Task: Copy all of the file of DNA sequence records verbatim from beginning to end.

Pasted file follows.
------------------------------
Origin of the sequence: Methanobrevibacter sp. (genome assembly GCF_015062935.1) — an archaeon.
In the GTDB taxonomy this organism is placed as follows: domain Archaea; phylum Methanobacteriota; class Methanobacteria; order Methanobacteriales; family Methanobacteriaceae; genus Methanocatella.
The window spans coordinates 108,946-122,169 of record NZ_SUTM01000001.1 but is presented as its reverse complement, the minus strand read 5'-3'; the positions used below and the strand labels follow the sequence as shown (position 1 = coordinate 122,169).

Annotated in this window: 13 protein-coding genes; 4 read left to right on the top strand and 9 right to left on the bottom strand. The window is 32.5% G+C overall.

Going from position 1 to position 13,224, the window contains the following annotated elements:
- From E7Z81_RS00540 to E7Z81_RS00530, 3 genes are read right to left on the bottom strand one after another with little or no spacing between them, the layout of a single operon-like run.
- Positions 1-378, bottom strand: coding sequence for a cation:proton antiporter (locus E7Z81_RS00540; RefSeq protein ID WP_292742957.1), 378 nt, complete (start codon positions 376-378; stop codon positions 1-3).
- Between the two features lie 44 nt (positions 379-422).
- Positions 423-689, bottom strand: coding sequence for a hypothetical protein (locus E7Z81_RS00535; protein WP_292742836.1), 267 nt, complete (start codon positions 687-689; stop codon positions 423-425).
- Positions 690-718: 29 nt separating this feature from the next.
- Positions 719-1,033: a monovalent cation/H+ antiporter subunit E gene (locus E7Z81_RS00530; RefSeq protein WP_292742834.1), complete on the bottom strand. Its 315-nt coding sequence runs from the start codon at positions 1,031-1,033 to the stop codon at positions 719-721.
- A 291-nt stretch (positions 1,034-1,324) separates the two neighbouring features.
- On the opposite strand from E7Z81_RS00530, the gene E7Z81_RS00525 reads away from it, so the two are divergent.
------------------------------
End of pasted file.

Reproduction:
Origin of the sequence: Methanobrevibacter sp. (genome assembly GCF_015062935.1) — an archaeon.
In the GTDB taxonomy this organism is placed as follows: domain Archaea; phylum Methanobacteriota; class Methanobacteria; order Methanobacteriales; family Methanobacteriaceae; genus Methanocatella.
The window spans coordinates 108,946-122,169 of record NZ_SUTM01000001.1 but is presented as its reverse complement, the minus strand read 5'-3'; the positions used below and the strand labels follow the sequence as shown (position 1 = coordinate 122,169).

Annotated in this window: 13 protein-coding genes; 4 read left to right on the top strand and 9 right to left on the bottom strand. The window is 32.5% G+C overall.

Going from position 1 to position 13,224, the window contains the following annotated elements:
- From E7Z81_RS00540 to E7Z81_RS00530, 3 genes are read right to left on the bottom strand one after another with little or no spacing between them, the layout of a single operon-like run.
- Positions 1-378, bottom strand: coding sequence for a cation:proton antiporter (locus E7Z81_RS00540; RefSeq protein ID WP_292742957.1), 378 nt, complete (start codon positions 376-378; stop codon positions 1-3).
- Between the two features lie 44 nt (positions 379-422).
- Positions 423-689, bottom strand: coding sequence for a hypothetical protein (locus E7Z81_RS00535; protein WP_292742836.1), 267 nt, complete (start codon positions 687-689; stop codon positions 423-425).
- Positions 690-718: 29 nt separating this feature from the next.
- Positions 719-1,033: a monovalent cation/H+ antiporter subunit E gene (locus E7Z81_RS00530; RefSeq protein WP_292742834.1), complete on the bottom strand. Its 315-nt coding sequence runs from the start codon at positions 1,031-1,033 to the stop codon at positions 719-721.
- A 291-nt stretch (positions 1,034-1,324) separates the two neighbouring features.
- On the opposite strand from E7Z81_RS00530, the gene E7Z81_RS00525 reads away from it, so the two are divergent.